I have yours of the 28th ult. With your Queries relateing to Kenton Collry… The little time you allow me for Enquiry, & the death of all the elders who knew her, except John Barnes now in Colonel Liddles  service, will I hope be admitted in apology for any defficiency, that shall appear in my ans. I am humbly of Opinion that it will be more for Mr. Blacketts Intrest, if he cannot sell, to lease his moiety of the Collry. on the best terms he can procure, that either to purchase the Estate at the price you mention or to run the hazard of those Disputes wch. will inevitable attend the working an undevided Collry. under its present Circumstances, I think the rent offered too small and that 300 X [tenn] certain ought to be insisted on, each X containing 22 Waggons, & each Waggon contg. 20 coal Bowls, which at 17s pr.  X will be £255 pr. annum certain work or not work, That the three years required for winning her is too long for she may be won in a third the time, but whatever time is allowed, it is both customary and reasonably that the Rent agreed on per X be paid for the Moiety of the Coals wrought in that time, as well as for the overpluss workings after the annual Rent commences, This rent of 17s per X if obtained, as I hope it may in this juncture, And position of Affairs, will be the highest rent paid to any Coll.y on the River that I know of except Mr. Dawsons wch. is 17s 6d he has no water charge, is near the River, and his  Coals of a better nature than Kenton, wch. I observe formerly bore such a character as <put> Sir Wm. Under great difficulty as to vend them at the London market, When Sir Wm. Rented the Lilburns moiety he paid 210 a year for 300 X at 14s a X but the measure was then smaller, in what proportion I am not certain, he seldom  wro[ugh]t. above 800 X a year for the whole Collry. when not to her use is not so much incumbred wth. water,and for severall years before she was <throon> in they could not exceed 500 ten, It is true, Fire Engines are now introduced, and that Patent expiring, wch, are inducemts to sett her again agoeing, but if she be an interrupted trobled Collry., and her seam lessens to the Dip, as all I have ever talked wth. agree, they may only prove inducemts to throw away more money, The Family is already sunck  on her, if accots  may be credited £6 or £7000, and I wish I could advise how to reimburse it, The Coal trade at present is so perplexed and incumbred, the Quantitys, so far exceeding the Demand, and the price so bad, that I think there is no Encouragemt to try new and chargeable projts. As to the promise of their being loose at the end of 10 Yrs. I wish you may get it wav’d, but doubt they’l never agree to be tyed for the whole term, before they know what mine they have, if they do, it must be from their expectations from Brunton, and not from Kenton, besides the carefull observation of Rent, & quantity, wth. other common cautions in Colliery Leases it may be necessary to provide against any water courses being drove to win another Collry. & if it <ever> here be done, & that Mr. Blackett be allowed to view the Collry. to see she be effectually and fairly wrot. and also by his Agents to inspect such Books & accots. Relateing to her, as shall be necessary, to see that justice done him & lastly <if> sufficient damage be allow’d for every Pitroom, If no agreemt. is made & they shall become Purchasers Mr. Blackett must pay his moiety of their charges before he can lead of his moiety of the Coals they work, & so must they with Respect to his workings, but certainly <in> both <cases> we <slusive> of any charge wch.it shall evidently appear tends to the Winning another Collry but while theyre draining & working Kenton they will be at the same time draining and <Winning> Brunton, here I doubt disputes will arise wch will only be determined in chancery, and as to Mr. Blacketts moiety of the coals, if they have already agreed with Mr. Shaftoe <wt> way leave will be got to the River. In short if Mr. Blackett neither purchase the Estate, nor lease his Moiety of the Coll.y before it is sold, I can <see nothing> but continuall troble to be the consequence. They have leas’d Sir <Ar> Hazlerigs whole Royalty of East & West Brunton, Fawdon &c.for all Apl at 250 X at 12s pr X is £150 a year certain, the measure as above, are to be loose at 3 years and if required otherwise to stand the whole term, and I am pretty well assured have also agreed wth. Mr. Shaftoe for any Leave to Scotswood Steath [staith] to wch. the old way laid in Sr Wms time. Its universally agreed there is no other but the Tyne Level to win Sir Rob.t coll’y wch probally they intend to bring up through Mr. Shaftoes ground first into Kenton, unless they lift all their water by Engines to the day, & then they will also drain Kenton, wch. if they do not purchase they’ll scarce do and therefore stricke off wth. Sir Rob.t at three years on, And as to way leave for Brunton if they become not purchasees of Kenton they must of necessity either go thro. My Ld. Carlisle & Mr. Rogers down to Kenton or thro. My Ld. Carlisle and Duke of Summers.t to Lemington, wch. will be a long and uneven way, for I take it they are to all intents and purposes excluded from any present prospect of bringing the coll’y to the River below Bridges, when Brunton was formerly wrot., the Coals were led in wains & Carts to steath at the above Scotswood, but not through any part of Kenton. If they have <have 3 yrs> allow’d under pretence of Winning Kenton before they pay any certain Rent, they will imploy that time in trying to win Brunton, because they are then either to give her up or  Stand the Lease, in this time they may work few or no coals in Kenton, and so Mr. Blackett will get little or nothing, You have below the best Computation I can make of a X of Coals, Wishing the whole may be of any Service & desiring youl present my Duty to Sir Walter and Mr Blackett, I am Yours etc JR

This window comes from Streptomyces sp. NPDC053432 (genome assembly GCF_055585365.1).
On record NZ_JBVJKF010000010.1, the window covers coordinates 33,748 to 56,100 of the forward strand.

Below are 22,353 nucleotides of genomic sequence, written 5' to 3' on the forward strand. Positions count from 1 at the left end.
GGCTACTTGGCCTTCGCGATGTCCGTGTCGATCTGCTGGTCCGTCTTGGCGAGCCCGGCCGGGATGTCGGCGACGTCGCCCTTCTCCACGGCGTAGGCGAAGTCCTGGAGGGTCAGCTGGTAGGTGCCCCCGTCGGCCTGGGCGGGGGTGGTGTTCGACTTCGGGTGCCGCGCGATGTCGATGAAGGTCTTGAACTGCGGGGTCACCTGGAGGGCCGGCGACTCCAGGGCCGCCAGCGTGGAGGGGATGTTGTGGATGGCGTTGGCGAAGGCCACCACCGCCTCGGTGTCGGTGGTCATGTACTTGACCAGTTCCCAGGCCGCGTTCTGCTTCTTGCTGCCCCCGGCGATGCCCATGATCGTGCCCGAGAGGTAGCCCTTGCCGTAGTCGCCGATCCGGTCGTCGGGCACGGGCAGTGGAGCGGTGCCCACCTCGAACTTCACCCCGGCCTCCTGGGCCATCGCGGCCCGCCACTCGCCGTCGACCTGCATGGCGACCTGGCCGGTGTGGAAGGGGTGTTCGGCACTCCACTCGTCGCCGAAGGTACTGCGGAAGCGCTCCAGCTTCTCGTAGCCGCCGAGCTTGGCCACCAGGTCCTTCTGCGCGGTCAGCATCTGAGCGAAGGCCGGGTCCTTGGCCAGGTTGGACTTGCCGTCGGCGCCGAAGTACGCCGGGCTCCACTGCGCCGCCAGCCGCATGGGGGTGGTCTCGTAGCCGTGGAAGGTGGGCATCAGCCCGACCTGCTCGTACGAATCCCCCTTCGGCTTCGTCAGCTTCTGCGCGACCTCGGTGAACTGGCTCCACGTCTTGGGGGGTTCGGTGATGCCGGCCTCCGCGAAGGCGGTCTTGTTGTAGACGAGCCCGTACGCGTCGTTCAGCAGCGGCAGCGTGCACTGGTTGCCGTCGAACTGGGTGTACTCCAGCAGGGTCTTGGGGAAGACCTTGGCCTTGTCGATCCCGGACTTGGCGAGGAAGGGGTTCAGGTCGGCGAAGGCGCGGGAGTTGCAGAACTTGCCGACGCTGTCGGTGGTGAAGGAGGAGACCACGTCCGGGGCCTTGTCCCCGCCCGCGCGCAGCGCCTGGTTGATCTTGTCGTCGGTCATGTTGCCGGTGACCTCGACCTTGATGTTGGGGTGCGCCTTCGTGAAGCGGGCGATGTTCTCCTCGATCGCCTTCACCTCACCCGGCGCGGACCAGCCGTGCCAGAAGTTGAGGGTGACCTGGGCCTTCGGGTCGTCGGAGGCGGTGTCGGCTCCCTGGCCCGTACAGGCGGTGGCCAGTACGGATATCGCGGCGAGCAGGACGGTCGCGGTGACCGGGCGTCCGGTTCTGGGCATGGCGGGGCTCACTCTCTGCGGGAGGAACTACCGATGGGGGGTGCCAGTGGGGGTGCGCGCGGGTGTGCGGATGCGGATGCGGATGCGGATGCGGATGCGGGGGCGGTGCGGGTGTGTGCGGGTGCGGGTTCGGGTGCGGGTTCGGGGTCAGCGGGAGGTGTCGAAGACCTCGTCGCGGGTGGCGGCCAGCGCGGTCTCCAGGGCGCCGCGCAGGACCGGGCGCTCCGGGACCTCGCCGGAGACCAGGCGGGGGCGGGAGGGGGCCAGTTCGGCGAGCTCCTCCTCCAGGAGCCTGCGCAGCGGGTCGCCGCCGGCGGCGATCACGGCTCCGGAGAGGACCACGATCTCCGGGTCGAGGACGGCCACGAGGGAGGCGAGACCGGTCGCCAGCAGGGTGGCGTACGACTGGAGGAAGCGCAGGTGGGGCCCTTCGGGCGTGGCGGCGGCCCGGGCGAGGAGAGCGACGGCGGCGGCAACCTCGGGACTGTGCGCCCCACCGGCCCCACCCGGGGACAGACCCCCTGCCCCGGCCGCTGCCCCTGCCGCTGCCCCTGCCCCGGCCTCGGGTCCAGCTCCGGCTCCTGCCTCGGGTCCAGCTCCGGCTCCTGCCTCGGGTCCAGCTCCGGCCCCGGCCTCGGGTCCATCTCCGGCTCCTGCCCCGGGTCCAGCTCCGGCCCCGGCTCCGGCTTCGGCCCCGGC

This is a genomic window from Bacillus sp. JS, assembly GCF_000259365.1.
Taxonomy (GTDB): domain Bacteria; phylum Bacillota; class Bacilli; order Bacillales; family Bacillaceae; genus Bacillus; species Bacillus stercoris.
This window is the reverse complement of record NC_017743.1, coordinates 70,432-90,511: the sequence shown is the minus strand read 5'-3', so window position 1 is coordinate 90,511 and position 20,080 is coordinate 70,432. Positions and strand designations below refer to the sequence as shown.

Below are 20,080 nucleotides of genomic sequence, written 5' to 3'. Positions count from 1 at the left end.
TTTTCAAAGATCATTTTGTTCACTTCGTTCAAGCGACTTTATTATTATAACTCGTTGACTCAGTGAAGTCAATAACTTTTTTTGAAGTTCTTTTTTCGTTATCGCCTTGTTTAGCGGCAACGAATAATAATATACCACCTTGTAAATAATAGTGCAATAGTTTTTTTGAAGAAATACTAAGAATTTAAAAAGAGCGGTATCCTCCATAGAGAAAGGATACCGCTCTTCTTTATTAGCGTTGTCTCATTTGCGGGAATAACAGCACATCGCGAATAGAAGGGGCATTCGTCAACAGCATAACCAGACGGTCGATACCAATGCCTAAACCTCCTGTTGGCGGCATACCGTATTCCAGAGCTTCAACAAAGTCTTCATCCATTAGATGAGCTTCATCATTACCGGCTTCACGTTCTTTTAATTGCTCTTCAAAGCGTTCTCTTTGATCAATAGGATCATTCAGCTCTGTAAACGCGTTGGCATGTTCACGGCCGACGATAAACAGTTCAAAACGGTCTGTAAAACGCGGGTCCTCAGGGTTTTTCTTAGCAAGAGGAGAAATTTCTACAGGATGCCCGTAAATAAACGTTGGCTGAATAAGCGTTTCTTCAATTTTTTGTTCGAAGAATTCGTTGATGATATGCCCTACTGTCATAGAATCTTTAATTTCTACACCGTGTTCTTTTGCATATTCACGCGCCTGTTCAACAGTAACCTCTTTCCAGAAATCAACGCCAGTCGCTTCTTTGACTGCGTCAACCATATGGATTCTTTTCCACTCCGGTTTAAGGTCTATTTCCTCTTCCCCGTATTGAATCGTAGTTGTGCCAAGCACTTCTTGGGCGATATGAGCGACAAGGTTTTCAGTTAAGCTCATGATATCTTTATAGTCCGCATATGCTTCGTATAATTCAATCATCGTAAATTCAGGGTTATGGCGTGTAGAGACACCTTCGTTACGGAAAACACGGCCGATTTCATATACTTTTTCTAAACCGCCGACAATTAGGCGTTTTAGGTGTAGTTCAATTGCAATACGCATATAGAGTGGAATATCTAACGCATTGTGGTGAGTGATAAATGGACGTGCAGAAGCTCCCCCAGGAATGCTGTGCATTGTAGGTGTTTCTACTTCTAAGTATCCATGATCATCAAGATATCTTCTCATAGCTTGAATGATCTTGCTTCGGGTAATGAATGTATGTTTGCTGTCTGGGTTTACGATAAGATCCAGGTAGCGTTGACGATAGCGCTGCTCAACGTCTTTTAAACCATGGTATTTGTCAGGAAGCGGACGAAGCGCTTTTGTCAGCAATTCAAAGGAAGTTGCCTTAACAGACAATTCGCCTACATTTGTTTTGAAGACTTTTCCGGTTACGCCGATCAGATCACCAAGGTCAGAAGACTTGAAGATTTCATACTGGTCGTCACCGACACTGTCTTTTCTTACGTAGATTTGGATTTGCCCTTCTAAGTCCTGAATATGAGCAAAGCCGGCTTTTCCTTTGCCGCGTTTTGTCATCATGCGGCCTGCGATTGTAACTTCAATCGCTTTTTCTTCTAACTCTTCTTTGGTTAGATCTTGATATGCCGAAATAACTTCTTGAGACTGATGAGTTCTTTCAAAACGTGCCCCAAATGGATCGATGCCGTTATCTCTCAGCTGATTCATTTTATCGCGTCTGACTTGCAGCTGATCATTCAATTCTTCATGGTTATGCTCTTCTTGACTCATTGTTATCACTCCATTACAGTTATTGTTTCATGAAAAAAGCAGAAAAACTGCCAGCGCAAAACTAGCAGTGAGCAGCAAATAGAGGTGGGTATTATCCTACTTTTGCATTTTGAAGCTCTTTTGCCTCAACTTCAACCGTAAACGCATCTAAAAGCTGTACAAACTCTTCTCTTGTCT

Tenn of Coals at the above measure will 

yield at the Steath 17 cha[ldrons] at 9s 8d £8. 4. 4

Collry charge

Working per tenn     £2. 3.00

Sinking               0.10. 0

Water charges         0.15. 0

Contingences          0. 5. 0    3.13. 0

Steath charge   

Leading               1. 2. 0

Waggons & <Way>       0.15. 0   

Steath contingences   0. 5. 0    2. 5. 0     5.18. 0            

                                            £2. 6. 4

This charge will not exceed the truth, 

  I am almost confidt. after wch. and 

  their paying 17s pr X rent                   17. 0

29s per X will remain to the Lessee wch. 

  in other cases would not be thought an

  equivalent, for their hazard, & intrest 

  of money                                  £1. 9. 4